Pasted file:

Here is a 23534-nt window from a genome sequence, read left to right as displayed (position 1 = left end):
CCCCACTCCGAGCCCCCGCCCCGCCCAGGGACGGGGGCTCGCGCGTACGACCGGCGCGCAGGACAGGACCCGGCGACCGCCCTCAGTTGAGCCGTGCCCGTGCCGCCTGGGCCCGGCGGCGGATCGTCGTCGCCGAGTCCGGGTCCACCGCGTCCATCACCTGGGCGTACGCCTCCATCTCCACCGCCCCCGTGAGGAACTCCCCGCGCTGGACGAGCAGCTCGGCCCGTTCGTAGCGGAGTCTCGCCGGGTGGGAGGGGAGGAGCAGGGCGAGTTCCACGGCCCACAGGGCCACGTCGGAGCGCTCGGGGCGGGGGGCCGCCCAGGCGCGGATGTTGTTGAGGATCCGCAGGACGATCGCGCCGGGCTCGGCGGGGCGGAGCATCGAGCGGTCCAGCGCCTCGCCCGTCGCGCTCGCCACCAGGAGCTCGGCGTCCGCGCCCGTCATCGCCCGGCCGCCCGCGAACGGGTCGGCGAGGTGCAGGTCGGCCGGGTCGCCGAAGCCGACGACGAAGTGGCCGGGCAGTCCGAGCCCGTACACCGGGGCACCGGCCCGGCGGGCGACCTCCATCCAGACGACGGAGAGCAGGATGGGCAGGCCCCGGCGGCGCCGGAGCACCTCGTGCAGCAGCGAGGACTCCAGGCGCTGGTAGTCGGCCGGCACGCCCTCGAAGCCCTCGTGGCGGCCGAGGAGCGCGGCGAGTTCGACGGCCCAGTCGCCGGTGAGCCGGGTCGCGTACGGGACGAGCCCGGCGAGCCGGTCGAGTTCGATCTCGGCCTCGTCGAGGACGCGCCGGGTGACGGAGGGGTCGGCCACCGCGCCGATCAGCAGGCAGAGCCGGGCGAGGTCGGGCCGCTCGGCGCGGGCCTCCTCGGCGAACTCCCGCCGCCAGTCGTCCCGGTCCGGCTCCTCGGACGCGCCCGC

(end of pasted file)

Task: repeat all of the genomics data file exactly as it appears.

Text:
Here is a 23534-nt window from a genome sequence, read left to right as displayed (position 1 = left end):
CCCCACTCCGAGCCCCCGCCCCGCCCAGGGACGGGGGCTCGCGCGTACGACCGGCGCGCAGGACAGGACCCGGCGACCGCCCTCAGTTGAGCCGTGCCCGTGCCGCCTGGGCCCGGCGGCGGATCGTCGTCGCCGAGTCCGGGTCCACCGCGTCCATCACCTGGGCGTACGCCTCCATCTCCACCGCCCCCGTGAGGAACTCCCCGCGCTGGACGAGCAGCTCGGCCCGTTCGTAGCGGAGTCTCGCCGGGTGGGAGGGGAGGAGCAGGGCGAGTTCCACGGCCCACAGGGCCACGTCGGAGCGCTCGGGGCGGGGGGCCGCCCAGGCGCGGATGTTGTTGAGGATCCGCAGGACGATCGCGCCGGGCTCGGCGGGGCGGAGCATCGAGCGGTCCAGCGCCTCGCCCGTCGCGCTCGCCACCAGGAGCTCGGCGTCCGCGCCCGTCATCGCCCGGCCGCCCGCGAACGGGTCGGCGAGGTGCAGGTCGGCCGGGTCGCCGAAGCCGACGACGAAGTGGCCGGGCAGTCCGAGCCCGTACACCGGGGCACCGGCCCGGCGGGCGACCTCCATCCAGACGACGGAGAGCAGGATGGGCAGGCCCCGGCGGCGCCGGAGCACCTCGTGCAGCAGCGAGGACTCCAGGCGCTGGTAGTCGGCCGGCACGCCCTCGAAGCCCTCGTGGCGGCCGAGGAGCGCGGCGAGTTCGACGGCCCAGTCGCCGGTGAGCCGGGTCGCGTACGGGACGAGCCCGGCGAGCCGGTCGAGTTCGATCTCGGCCTCGTCGAGGACGCGCCGGGTGACGGAGGGGTCGGCCACCGCGCCGATCAGCAGGCAGAGCCGGGCGAGGTCGGGCCGCTCGGCGCGGGCCTCCTCGGCGAACTCCCGCCGCCAGTCGTCCCGGTCCGGCTCCTCGGACGCGCCCGC